Do dispensationalists minimize the importance of the Old Testament and the Gospels?

It is often stated that Dispensationalism minimizes the importance of the Old Testament and the Gospels. This charge is quite invalid, in our opinion. We simply distinguish between what was significant to the history of the redemption of mankind and what is presently a commandment to the people of God. Without this distinction, the Bible becomes a muddle of contradictory expectations. We would like to point out that non-Dispensationalists do the same thing in practice. For example, we do not know of any non-Dispensationalists who are sacrificing animals or requiring circumcision for salvation. So non-Dispensationalists do realize that God can and does change the rules. However, trying to force the Bible into a “whole message,” rather than seeing the different administrations in which God works, produces confusion and muddies the water as to what should and should not be practiced. Thus, it is often the case that failing to recognize dispensational distinctions leads people to doggedly continue to practice aspects of the Law Administration that are no longer required. When it comes to animal sacrifices, everyone agrees, but when it comes to other laws in the Old Testament, there is great confusion. Examples include the necessity of water baptism for salvation, the necessity of good works, the necessity of the tithe, etc. Recognizing that the Church of the Body of Christ is a different entity from either Jews or Gentiles makes it easier to understand what the commandments of the Lord are for the Church.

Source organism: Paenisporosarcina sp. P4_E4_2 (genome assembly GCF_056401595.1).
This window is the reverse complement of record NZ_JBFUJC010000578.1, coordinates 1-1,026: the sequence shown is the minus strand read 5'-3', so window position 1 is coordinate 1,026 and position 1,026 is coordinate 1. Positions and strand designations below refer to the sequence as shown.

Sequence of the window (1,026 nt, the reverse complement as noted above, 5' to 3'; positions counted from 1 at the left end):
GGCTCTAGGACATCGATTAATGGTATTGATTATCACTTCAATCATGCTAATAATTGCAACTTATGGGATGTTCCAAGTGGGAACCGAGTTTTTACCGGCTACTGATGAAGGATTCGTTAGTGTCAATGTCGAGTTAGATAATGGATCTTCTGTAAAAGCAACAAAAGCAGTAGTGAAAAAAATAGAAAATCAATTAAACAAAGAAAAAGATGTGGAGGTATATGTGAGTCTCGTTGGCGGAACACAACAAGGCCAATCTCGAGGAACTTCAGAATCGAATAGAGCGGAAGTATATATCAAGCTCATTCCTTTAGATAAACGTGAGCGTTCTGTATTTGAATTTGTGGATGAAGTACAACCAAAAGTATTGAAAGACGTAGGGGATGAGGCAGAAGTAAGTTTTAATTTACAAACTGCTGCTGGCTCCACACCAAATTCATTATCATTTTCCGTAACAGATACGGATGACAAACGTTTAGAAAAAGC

As Dispensationalists, we honor the whole Bible as the Word of God, which cannot contradict itself. Nevertheless, we realize that the whole Bible cannot apply to us. We cannot be commanded to both sacrifice and not sacrifice, and to both circumcise and not circumcise. We cannot be allowed more than one wife (Exod. 21:10; Deut. 21:15) and only one wife (1 Cor. 7:2) at the same time. It cannot be a capital crime to break the Sabbath (Exod. 31:14 and 15; Num. 15:32-36) and at the same time not be a crime at all (Rom. 14:5 and 6; Col. 2:16). There is no question that God has changed the rules man is to live by, but which and when? The real value of Dispensationalism is that it helps to clarify and resolve what would otherwise be unresolvable contradictions—something that we would expect if it is true.

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